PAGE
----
Format

Send to

Choose Destination
Adv Skin Wound Care. 2008 Aug;21(8):375-81. doi: 10.1097/01.ASW.0000323532.98003.26.

A multicenter study involving the use of a human acellular dermal regenerative tissue matrix for the treatment of diabetic lower extremity wounds.

Author information

1
American Health Network, Indianapolis, IN, USA.

Abstract

This multicenter, retrospective study presents the use of a human acellular dermal regenerative tissue matrix as an alternative treatment for 100 chronic, full-thickness wounds of the lower extremity in 75 diabetic patients. Comorbidities included cardiac disease (86.0%), neuropathy (86.0%), peripheral vascular disease (82.0%), infection (54.0%), obesity (51.0%), and osteomyelitis (37.0%). Wound locations included the foot (86.0%), ankle (8.0%), and lower extremity (6.0%). Mean wound age was 20.4 weeks (1.3-191.4 weeks). University of Texas (UT) wound classifications included 15 (15.0%) 1A, 1 (1.0%) 1B, 1 (1.0%) 1C, 2 (2.0%) 1D, 18 (18.0%) 2A, 8 (8.0%) 2B, 5 (5.0%) 2C, 3 (3.0%) 2D, 3 (3.0%) 3A, 7 (7.0%) 3B, 3 (3.0%) 3C, and 34 (34.0%) 3D. The mean time to matrix incorporation, 100% granulation, and complete healing was 1.5 weeks (0.43-4.4 weeks), 5.1 weeks (0.43-16.7 weeks), and 13.8 weeks (1.7-57.8 weeks), respectively. The overall matrix success rate, as defined by full epithelialization, was 90.0%. One failed wound subsequently healed approximately 7 weeks after matrix reapplication. The healing rate was 91.0%, as 91 of the 100 wounds healed. No statistically significant differences were observed between UT classifications and time to matrix incorporation, 100% granulation, and complete healing. Absence of matrix-related complications and high rates of closure in a wide array of diabetic wounds suggest that this matrix is a viable treatment for complex lower extremity wounds. Lack of any statistically significant differences between UT grades and wound outcome end points lends further support to the universal applicability of this matrix, with successful results in both superficial diabetic wounds and in wounds penetrating to the bone or joint.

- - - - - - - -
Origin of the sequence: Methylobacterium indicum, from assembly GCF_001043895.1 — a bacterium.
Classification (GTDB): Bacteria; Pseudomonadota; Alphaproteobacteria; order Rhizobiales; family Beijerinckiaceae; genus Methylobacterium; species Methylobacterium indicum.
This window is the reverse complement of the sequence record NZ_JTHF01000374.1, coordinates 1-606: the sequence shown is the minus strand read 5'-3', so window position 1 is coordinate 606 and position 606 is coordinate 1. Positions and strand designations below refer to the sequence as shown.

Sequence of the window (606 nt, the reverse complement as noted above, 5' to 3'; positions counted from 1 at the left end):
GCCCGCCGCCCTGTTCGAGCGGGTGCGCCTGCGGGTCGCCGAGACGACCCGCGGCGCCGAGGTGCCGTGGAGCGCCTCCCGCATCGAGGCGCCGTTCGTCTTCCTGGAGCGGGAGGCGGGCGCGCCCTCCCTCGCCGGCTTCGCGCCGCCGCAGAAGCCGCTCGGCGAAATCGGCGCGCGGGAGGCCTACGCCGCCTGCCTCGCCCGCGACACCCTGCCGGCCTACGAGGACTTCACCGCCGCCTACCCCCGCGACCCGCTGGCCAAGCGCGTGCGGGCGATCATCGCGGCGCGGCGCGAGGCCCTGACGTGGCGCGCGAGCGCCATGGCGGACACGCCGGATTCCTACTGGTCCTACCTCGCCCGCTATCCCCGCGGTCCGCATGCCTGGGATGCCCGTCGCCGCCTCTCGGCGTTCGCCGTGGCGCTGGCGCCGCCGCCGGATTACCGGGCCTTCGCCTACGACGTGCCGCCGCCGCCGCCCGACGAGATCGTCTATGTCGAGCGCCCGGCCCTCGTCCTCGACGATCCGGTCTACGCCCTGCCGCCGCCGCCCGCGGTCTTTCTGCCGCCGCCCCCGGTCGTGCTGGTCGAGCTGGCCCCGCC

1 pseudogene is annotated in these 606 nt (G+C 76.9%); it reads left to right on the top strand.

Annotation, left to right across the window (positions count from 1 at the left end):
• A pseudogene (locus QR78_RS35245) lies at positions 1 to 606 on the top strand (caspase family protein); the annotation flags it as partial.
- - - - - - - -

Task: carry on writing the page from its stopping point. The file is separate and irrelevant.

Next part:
[Indexed for MEDLINE]

Supplemental Content

Full text links

Icon for Wolters Kluwer
Loading ...
Support Center